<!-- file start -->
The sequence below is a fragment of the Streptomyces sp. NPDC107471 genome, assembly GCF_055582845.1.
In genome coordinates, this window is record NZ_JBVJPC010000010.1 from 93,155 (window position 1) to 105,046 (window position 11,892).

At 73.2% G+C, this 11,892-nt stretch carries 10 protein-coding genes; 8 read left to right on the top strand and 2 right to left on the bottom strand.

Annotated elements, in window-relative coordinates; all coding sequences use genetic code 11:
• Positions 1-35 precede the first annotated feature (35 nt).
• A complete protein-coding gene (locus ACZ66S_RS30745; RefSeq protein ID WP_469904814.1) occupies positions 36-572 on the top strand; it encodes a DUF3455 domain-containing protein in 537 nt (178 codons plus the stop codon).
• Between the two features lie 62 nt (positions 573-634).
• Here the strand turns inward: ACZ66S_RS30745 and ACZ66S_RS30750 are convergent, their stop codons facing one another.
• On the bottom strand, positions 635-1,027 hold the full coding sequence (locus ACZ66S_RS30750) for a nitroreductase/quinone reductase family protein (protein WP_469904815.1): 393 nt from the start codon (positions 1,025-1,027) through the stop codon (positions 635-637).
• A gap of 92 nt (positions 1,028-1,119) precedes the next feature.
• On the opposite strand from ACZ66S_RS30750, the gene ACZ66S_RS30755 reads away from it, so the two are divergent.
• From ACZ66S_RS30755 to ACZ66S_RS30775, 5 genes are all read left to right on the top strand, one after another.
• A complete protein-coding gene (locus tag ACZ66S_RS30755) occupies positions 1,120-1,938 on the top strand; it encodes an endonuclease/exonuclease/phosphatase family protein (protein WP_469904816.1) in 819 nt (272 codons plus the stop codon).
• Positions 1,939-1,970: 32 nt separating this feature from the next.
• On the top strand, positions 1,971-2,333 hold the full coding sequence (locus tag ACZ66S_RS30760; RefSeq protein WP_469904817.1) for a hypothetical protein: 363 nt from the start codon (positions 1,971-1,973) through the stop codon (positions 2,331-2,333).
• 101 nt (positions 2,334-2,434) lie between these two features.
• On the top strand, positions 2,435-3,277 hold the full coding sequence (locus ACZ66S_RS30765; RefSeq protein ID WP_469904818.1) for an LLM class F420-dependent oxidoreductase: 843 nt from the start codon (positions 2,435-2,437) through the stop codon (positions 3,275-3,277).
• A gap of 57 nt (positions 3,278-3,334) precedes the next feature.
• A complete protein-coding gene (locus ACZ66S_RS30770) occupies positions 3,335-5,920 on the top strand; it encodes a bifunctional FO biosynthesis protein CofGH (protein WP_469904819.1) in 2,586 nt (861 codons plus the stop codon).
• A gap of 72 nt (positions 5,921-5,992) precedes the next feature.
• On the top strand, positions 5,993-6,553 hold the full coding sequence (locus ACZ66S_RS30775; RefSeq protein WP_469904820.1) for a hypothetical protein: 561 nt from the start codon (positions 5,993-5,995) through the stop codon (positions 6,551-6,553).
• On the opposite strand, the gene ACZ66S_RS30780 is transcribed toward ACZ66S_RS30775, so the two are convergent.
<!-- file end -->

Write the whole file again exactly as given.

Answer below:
The sequence below is a fragment of the Streptomyces sp. NPDC107471 genome, assembly GCF_055582845.1.
In genome coordinates, this window is record NZ_JBVJPC010000010.1 from 93,155 (window position 1) to 105,046 (window position 11,892).

At 73.2% G+C, this 11,892-nt stretch carries 10 protein-coding genes; 8 read left to right on the top strand and 2 right to left on the bottom strand.

Annotated elements, in window-relative coordinates; all coding sequences use genetic code 11:
• Positions 1-35 precede the first annotated feature (35 nt).
• A complete protein-coding gene (locus ACZ66S_RS30745; RefSeq protein ID WP_469904814.1) occupies positions 36-572 on the top strand; it encodes a DUF3455 domain-containing protein in 537 nt (178 codons plus the stop codon).
• Between the two features lie 62 nt (positions 573-634).
• Here the strand turns inward: ACZ66S_RS30745 and ACZ66S_RS30750 are convergent, their stop codons facing one another.
• On the bottom strand, positions 635-1,027 hold the full coding sequence (locus ACZ66S_RS30750) for a nitroreductase/quinone reductase family protein (protein WP_469904815.1): 393 nt from the start codon (positions 1,025-1,027) through the stop codon (positions 635-637).
• A gap of 92 nt (positions 1,028-1,119) precedes the next feature.
• On the opposite strand from ACZ66S_RS30750, the gene ACZ66S_RS30755 reads away from it, so the two are divergent.
• From ACZ66S_RS30755 to ACZ66S_RS30775, 5 genes are all read left to right on the top strand, one after another.
• A complete protein-coding gene (locus tag ACZ66S_RS30755) occupies positions 1,120-1,938 on the top strand; it encodes an endonuclease/exonuclease/phosphatase family protein (protein WP_469904816.1) in 819 nt (272 codons plus the stop codon).
• Positions 1,939-1,970: 32 nt separating this feature from the next.
• On the top strand, positions 1,971-2,333 hold the full coding sequence (locus tag ACZ66S_RS30760; RefSeq protein WP_469904817.1) for a hypothetical protein: 363 nt from the start codon (positions 1,971-1,973) through the stop codon (positions 2,331-2,333).
• 101 nt (positions 2,334-2,434) lie between these two features.
• On the top strand, positions 2,435-3,277 hold the full coding sequence (locus ACZ66S_RS30765; RefSeq protein ID WP_469904818.1) for an LLM class F420-dependent oxidoreductase: 843 nt from the start codon (positions 2,435-2,437) through the stop codon (positions 3,275-3,277).
• A gap of 57 nt (positions 3,278-3,334) precedes the next feature.
• A complete protein-coding gene (locus ACZ66S_RS30770) occupies positions 3,335-5,920 on the top strand; it encodes a bifunctional FO biosynthesis protein CofGH (protein WP_469904819.1) in 2,586 nt (861 codons plus the stop codon).
• A gap of 72 nt (positions 5,921-5,992) precedes the next feature.
• On the top strand, positions 5,993-6,553 hold the full coding sequence (locus ACZ66S_RS30775; RefSeq protein WP_469904820.1) for a hypothetical protein: 561 nt from the start codon (positions 5,993-5,995) through the stop codon (positions 6,551-6,553).
• On the opposite strand, the gene ACZ66S_RS30780 is transcribed toward ACZ66S_RS30775, so the two are convergent.